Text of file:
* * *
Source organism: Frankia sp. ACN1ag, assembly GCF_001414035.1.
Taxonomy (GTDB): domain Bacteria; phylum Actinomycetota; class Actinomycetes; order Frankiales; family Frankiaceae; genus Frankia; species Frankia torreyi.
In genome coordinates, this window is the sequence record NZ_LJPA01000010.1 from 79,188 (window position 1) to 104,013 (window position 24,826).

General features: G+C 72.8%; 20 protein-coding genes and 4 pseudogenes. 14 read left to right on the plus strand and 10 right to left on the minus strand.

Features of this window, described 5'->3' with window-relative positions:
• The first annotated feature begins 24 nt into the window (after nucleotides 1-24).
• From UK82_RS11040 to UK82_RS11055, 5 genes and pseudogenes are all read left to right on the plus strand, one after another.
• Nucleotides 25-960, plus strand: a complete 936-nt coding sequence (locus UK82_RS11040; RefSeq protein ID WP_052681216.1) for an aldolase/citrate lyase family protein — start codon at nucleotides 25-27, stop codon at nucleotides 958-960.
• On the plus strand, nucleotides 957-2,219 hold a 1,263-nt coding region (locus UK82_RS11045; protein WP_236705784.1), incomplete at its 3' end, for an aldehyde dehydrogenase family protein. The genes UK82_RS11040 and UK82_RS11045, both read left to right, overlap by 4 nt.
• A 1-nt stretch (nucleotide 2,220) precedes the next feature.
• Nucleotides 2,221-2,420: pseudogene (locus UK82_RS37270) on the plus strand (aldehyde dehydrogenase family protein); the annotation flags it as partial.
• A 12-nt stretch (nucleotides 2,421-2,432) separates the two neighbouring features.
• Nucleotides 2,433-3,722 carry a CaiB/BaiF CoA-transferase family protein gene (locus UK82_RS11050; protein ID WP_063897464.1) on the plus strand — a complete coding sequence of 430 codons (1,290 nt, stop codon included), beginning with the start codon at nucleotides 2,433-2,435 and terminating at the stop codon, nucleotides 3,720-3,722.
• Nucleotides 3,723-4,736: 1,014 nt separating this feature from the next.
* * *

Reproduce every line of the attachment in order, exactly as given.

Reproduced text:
Source organism: Frankia sp. ACN1ag, assembly GCF_001414035.1.
Taxonomy (GTDB): domain Bacteria; phylum Actinomycetota; class Actinomycetes; order Frankiales; family Frankiaceae; genus Frankia; species Frankia torreyi.
In genome coordinates, this window is the sequence record NZ_LJPA01000010.1 from 79,188 (window position 1) to 104,013 (window position 24,826).

General features: G+C 72.8%; 20 protein-coding genes and 4 pseudogenes. 14 read left to right on the plus strand and 10 right to left on the minus strand.

Features of this window, described 5'->3' with window-relative positions:
• The first annotated feature begins 24 nt into the window (after nucleotides 1-24).
• From UK82_RS11040 to UK82_RS11055, 5 genes and pseudogenes are all read left to right on the plus strand, one after another.
• Nucleotides 25-960, plus strand: a complete 936-nt coding sequence (locus UK82_RS11040; RefSeq protein ID WP_052681216.1) for an aldolase/citrate lyase family protein — start codon at nucleotides 25-27, stop codon at nucleotides 958-960.
• On the plus strand, nucleotides 957-2,219 hold a 1,263-nt coding region (locus UK82_RS11045; protein WP_236705784.1), incomplete at its 3' end, for an aldehyde dehydrogenase family protein. The genes UK82_RS11040 and UK82_RS11045, both read left to right, overlap by 4 nt.
• A 1-nt stretch (nucleotide 2,220) precedes the next feature.
• Nucleotides 2,221-2,420: pseudogene (locus UK82_RS37270) on the plus strand (aldehyde dehydrogenase family protein); the annotation flags it as partial.
• A 12-nt stretch (nucleotides 2,421-2,432) separates the two neighbouring features.
• Nucleotides 2,433-3,722 carry a CaiB/BaiF CoA-transferase family protein gene (locus UK82_RS11050; protein ID WP_063897464.1) on the plus strand — a complete coding sequence of 430 codons (1,290 nt, stop codon included), beginning with the start codon at nucleotides 2,433-2,435 and terminating at the stop codon, nucleotides 3,720-3,722.
• Nucleotides 3,723-4,736: 1,014 nt separating this feature from the next.